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'Sadistic' paedophile targeted 2,000 victims in 'industrial-scale offending'
7 June 2021, 18:28
A "sadistic" paedophile who exploited and blackmailed almost 2,000 victims globally after posing as an online sugar daddy has admitted 158 charges in what has been described as "industrial-scale" offending.
Abdul Elahi, 26, formerly of Allcroft Road, Sparkhill, in Birmingham, admitted a host of charges - thought to be among the highest number of offences one individual has ever pleaded guilty to - after a lengthy investigation, the National Crime Agency (NCA) said.
“The crimes that Elahi committed worldwide were horrifying and sadistic,” said Sarah Ingram, Crown Prosecution Service specialist prosecutor.
"The extent of the offences is almost unheard of," she added.
"This level of depravity is shocking and will impact the victims for their whole lives."
Elahi had previously admitted a majority of the offences and pleaded guilty to the final tranche of allegations at Birmingham Crown Court last month, although reporting restrictions meant they could only be reported on Monday.
A second defendant, Kirsty Elizabeth Nicholls, 35, of Northolt, Middlesex, also admitted offences.
Nicholls knew Elahi from a sugar daddy website and together they admitted two sexual assaults against a child and both admitted making indecent images of the child.
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Elahi’s offending included blackmailing victims from all over the world into sending him humiliating and degrading videos and images of themselves, children and siblings which he then sold online, the NCA said in a statement released following Elahi's admissions.
He would pose as a stockbroker or rich businessman on sugar daddy websites before singling out victims who were in debt or too young to legitimately be on the sites, tricking them into sending naked or partially clothed images of themselves.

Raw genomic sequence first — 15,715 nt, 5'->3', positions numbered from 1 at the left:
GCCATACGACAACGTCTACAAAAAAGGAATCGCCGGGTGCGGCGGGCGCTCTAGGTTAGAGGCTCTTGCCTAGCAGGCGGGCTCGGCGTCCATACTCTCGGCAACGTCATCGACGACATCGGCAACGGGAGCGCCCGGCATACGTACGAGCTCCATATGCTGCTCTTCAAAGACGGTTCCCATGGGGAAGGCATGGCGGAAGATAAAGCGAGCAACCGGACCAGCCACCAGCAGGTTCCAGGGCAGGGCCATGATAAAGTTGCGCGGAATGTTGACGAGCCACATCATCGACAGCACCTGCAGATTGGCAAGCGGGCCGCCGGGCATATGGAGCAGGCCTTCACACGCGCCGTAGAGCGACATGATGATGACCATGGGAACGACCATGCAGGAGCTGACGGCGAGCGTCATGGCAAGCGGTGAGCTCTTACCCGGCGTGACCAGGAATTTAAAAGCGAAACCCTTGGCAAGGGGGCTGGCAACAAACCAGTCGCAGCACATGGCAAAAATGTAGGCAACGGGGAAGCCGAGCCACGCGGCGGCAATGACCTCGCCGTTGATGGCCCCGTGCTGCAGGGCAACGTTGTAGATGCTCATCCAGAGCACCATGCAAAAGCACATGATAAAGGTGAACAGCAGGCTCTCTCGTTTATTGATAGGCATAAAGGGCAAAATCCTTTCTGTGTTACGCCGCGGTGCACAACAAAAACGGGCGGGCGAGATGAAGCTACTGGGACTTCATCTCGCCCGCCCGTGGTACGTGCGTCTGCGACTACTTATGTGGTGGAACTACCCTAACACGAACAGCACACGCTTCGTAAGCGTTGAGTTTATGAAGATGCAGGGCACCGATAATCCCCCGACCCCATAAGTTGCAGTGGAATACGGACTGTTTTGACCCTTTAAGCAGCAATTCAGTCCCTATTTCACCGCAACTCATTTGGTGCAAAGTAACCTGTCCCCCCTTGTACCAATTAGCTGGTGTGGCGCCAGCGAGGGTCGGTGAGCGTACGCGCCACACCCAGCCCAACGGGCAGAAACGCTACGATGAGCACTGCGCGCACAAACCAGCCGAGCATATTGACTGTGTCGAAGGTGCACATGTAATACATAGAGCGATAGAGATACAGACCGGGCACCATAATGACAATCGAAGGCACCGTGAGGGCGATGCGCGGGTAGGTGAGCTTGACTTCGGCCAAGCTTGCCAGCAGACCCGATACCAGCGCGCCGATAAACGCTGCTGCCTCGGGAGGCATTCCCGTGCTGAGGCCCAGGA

He also targeted some victims on social media, promising payment of thousands of pounds for posed images and sent fake screenshots of money leaving his account in similar transactions to convince victims.
Once he was in contact with his victims he would move them onto the WhatsApp messaging app, and once he had secured the revealing images he would threaten to expose them to the victims’ families and friends unless they sent more.
He would then sell the images on the encrypted app Telegram, a platform he also used to provide online classes on how to blackmail and obtain indecent images.
The NCA worked across borders with international law enforcement to safeguard people Elahi had contacted and ensnared him in December 2018.
His mobile phone and computers were seized and forensically examined, leading investigators to uncover his "industrial-scale" offending.
Elahi admitted offences against a total of 79 victims, ranging from children aged under one to adults, carried out between January 2017 and August 2020.
They included multiple counts of blackmail, disclosing private sexual films and photographs to cause distress, making and distributing indecent images of children, encouraging the sexual assault of children, sexually assaulting a boy, causing or inciting children to engage in sexual activity, fraud and possessing more than 65,000 indecent images of children.
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Tony Cook, the NCA's head of child sexual abuse investigation operations, said: "The investigation team have been horrified by Elahi's sadistic depravity and the industrial scale of his offending.”
Commending the bravery of the victims, he added: "Elahi has displayed zero empathy.
"He often goaded them to the point of wanting to kill themselves."
He urged parents to speak with their children about who they talk to online, adding investigations stemming from Elahi's offending were continuing.
Elahi will be sentenced at a later date.